void (but in principle applies
to most non-numeric return types). In this case, Cython is forced to
re-acquire the GIL briefly after each call to check the exception state.
To avoid this overhead, either change the signature to
you have determined that it’s suitable to do so), or to returning an
instead to let Cython use the
int as an error flag
-1 triggers the exception check).
The unsafe legacy behaviour of not propagating exceptions by default can be enabled by
legacy_implicit_noexcept compiler directive
Cython 3 has made substantial improvements in recognising types in annotations and it is well worth reading the pure Python tutorial to understand some of the improvements.
A notable backwards-incompatible change is that
x: int is now typed
x is an exact Python
int (Cython 0.29 would accept
any Python object for
x), unless the language level is explicitly
set to 2. To mitigate the effect, Cython 3.0 still accepts both Python
long values under Python 2.x.
To make it easier to handle cases where your interpretation of type
annotations differs from Cython’s, Cython 3 now supports setting the
annotation_typing directive on a
per-class or per-function level.
C++ postincrement/postdecrement operator¶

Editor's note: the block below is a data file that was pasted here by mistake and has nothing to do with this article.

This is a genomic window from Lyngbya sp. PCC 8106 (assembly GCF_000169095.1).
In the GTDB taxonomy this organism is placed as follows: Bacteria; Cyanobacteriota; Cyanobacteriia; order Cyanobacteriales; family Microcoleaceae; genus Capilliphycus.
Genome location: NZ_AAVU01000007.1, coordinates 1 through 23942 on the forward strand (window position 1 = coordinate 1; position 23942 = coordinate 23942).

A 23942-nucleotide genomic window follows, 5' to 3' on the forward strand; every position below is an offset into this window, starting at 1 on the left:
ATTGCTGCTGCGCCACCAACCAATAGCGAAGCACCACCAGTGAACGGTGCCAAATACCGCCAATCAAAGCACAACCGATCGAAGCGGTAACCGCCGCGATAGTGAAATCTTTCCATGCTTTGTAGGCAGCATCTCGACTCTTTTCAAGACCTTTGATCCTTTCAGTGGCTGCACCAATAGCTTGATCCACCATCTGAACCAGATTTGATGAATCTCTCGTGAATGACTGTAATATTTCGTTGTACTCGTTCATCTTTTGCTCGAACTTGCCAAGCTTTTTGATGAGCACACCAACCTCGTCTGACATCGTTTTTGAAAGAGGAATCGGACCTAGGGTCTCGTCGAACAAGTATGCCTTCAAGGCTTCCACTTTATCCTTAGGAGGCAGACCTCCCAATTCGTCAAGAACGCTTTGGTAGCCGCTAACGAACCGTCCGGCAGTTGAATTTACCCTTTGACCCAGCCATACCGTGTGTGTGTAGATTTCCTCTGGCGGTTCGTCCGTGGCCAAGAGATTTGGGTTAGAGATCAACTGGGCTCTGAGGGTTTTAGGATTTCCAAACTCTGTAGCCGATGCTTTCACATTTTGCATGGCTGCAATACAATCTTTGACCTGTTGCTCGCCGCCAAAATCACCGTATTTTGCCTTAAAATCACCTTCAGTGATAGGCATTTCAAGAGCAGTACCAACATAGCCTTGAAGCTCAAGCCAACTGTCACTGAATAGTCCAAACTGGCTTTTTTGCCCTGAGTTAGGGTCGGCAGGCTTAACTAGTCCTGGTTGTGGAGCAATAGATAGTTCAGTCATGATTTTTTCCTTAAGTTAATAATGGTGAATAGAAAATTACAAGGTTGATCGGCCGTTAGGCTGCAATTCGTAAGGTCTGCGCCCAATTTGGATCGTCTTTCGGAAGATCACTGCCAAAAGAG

Cython 3 differentiates between pre/post-increment and pre/post-decrement
operators (Cython 0.29 implemented both as pre(in/de)crement operator).
This only has an effect when using
When running into an error it is required to add the corresponding operator:
cdef cppclass Example: Example operator++(int) Example operator--(int)
Public Declarations in C++¶
Public declarations in C++ mode are exported as C++ API in Cython 3, using
This behaviour can be changed by setting the export keyword using the
to allow Cython modules to be implemented in C++ but callable from C.
** power operator¶
Cython 3 has changed the behaviour of the power operator to be more like Python. The consequences are that
a**bof two ints may return a floating point type,
a**bof one or more non-complex floating point numbers may return a complex number.
The old behaviour can be restored by setting the
compiler directive to